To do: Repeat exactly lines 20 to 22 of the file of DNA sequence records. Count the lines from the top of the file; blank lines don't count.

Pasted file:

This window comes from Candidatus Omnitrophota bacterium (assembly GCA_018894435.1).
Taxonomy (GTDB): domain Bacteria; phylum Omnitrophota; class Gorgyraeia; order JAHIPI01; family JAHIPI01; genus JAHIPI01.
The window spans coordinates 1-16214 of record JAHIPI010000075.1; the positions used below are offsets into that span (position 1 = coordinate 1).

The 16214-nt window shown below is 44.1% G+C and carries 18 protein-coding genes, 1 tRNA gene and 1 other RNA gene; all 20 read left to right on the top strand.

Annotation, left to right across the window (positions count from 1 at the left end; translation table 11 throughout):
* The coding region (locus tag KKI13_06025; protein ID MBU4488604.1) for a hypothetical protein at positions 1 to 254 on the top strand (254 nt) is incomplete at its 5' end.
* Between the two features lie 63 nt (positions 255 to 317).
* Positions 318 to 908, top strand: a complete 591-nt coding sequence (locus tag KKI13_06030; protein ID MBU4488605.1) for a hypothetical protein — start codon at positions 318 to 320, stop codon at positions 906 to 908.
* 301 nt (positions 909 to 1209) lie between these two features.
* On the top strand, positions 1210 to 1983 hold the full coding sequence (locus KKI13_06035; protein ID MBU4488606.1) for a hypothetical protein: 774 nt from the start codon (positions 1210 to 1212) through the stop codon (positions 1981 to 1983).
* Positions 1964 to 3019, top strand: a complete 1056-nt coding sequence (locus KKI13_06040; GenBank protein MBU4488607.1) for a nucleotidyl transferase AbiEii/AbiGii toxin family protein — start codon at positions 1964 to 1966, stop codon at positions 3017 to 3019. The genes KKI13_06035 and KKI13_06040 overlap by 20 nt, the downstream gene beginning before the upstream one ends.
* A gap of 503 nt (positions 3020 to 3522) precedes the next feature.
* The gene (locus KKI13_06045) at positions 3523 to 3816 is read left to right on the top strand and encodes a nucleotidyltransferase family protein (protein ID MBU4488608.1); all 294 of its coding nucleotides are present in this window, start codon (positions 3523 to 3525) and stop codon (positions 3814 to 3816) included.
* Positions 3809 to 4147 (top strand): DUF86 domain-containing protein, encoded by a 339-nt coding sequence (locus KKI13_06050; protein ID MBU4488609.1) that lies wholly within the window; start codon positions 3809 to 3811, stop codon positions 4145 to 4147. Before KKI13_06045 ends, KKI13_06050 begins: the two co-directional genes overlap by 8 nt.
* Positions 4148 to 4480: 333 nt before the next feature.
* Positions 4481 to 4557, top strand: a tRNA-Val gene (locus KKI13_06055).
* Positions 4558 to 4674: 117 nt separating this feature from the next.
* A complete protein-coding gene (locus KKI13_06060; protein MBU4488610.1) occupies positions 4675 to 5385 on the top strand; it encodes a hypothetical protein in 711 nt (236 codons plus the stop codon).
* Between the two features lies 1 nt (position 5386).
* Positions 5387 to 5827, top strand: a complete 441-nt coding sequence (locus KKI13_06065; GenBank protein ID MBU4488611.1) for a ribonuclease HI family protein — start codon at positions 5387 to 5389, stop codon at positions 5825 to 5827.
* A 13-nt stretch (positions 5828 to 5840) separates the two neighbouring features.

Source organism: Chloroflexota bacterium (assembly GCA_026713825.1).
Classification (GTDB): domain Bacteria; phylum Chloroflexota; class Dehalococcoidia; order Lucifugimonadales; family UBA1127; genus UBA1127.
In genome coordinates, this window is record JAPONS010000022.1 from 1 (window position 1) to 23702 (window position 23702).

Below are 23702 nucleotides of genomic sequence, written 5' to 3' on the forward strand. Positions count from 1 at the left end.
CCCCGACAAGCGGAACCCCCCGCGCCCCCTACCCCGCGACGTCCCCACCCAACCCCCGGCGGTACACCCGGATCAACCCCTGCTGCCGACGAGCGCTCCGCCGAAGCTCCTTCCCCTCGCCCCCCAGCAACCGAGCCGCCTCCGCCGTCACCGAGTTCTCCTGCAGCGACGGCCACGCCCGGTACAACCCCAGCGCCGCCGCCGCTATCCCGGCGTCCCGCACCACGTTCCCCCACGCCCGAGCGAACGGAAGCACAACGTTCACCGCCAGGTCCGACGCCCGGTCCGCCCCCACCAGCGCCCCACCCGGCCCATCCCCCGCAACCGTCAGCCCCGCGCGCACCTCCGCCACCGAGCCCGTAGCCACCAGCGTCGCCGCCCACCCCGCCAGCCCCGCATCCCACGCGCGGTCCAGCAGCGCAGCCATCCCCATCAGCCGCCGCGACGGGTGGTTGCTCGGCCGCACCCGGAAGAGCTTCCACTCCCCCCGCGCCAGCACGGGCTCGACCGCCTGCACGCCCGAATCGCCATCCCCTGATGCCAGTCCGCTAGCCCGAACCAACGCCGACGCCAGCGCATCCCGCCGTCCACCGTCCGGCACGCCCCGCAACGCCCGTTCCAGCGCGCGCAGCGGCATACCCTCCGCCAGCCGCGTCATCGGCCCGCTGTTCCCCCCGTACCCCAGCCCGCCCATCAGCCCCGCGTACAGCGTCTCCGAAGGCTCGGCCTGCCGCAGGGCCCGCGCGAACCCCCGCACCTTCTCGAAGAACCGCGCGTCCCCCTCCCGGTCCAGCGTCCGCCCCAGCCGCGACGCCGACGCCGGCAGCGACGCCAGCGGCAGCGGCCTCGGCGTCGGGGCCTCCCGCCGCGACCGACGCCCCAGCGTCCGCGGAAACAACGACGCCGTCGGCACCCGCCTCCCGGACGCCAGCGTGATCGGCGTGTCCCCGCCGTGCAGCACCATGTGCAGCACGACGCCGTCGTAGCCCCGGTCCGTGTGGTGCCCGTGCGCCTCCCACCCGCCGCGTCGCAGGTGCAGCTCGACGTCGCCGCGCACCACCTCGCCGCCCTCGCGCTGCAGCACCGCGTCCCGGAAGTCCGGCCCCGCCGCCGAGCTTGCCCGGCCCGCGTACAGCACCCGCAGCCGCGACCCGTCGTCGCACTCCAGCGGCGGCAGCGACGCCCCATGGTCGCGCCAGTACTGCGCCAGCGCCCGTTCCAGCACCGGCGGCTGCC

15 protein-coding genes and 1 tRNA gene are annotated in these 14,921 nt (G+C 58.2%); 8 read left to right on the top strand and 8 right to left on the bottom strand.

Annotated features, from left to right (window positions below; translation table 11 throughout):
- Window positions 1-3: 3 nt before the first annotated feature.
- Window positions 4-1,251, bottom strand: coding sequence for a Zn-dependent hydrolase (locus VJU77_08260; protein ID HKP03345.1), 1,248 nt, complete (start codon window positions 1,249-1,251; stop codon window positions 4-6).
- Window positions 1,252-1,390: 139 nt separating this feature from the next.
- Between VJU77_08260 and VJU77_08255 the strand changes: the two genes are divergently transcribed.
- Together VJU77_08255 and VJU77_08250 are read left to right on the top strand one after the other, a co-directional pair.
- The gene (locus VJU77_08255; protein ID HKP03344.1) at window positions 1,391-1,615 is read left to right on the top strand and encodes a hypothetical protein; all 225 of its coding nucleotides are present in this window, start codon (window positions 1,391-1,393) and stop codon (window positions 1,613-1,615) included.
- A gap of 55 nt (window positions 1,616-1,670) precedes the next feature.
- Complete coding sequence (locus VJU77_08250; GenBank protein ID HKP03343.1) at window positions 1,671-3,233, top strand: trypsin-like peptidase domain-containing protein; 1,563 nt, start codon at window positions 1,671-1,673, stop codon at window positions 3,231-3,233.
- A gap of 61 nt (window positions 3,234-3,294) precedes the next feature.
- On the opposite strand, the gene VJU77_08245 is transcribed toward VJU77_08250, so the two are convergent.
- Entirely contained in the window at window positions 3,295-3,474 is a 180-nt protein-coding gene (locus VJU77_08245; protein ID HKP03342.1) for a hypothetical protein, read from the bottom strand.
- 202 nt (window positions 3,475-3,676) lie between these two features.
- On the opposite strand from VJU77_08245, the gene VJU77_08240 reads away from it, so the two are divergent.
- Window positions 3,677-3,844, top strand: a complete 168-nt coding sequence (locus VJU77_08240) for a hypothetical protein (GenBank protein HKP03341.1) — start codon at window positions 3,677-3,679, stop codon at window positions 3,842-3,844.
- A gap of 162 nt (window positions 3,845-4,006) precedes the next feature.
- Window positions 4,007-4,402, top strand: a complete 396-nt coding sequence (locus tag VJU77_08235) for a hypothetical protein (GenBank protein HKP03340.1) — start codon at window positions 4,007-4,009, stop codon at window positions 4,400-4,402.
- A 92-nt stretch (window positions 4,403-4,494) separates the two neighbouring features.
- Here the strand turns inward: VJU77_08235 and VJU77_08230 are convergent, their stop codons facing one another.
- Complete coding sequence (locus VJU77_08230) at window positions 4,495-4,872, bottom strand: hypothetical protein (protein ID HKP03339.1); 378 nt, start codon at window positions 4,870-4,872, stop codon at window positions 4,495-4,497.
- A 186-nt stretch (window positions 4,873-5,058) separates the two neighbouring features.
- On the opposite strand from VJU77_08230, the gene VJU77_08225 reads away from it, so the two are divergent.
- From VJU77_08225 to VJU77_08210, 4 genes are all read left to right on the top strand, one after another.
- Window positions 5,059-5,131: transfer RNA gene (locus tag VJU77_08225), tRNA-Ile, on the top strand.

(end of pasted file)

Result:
* Positions 5387 to 5827, top strand: a complete 441-nt coding sequence (locus KKI13_06065; GenBank protein ID MBU4488611.1) for a ribonuclease HI family protein — start codon at positions 5387 to 5389, stop codon at positions 5825 to 5827.
* A 13-nt stretch (positions 5828 to 5840) separates the two neighbouring features.

Source organism: Chloroflexota bacterium (assembly GCA_026713825.1).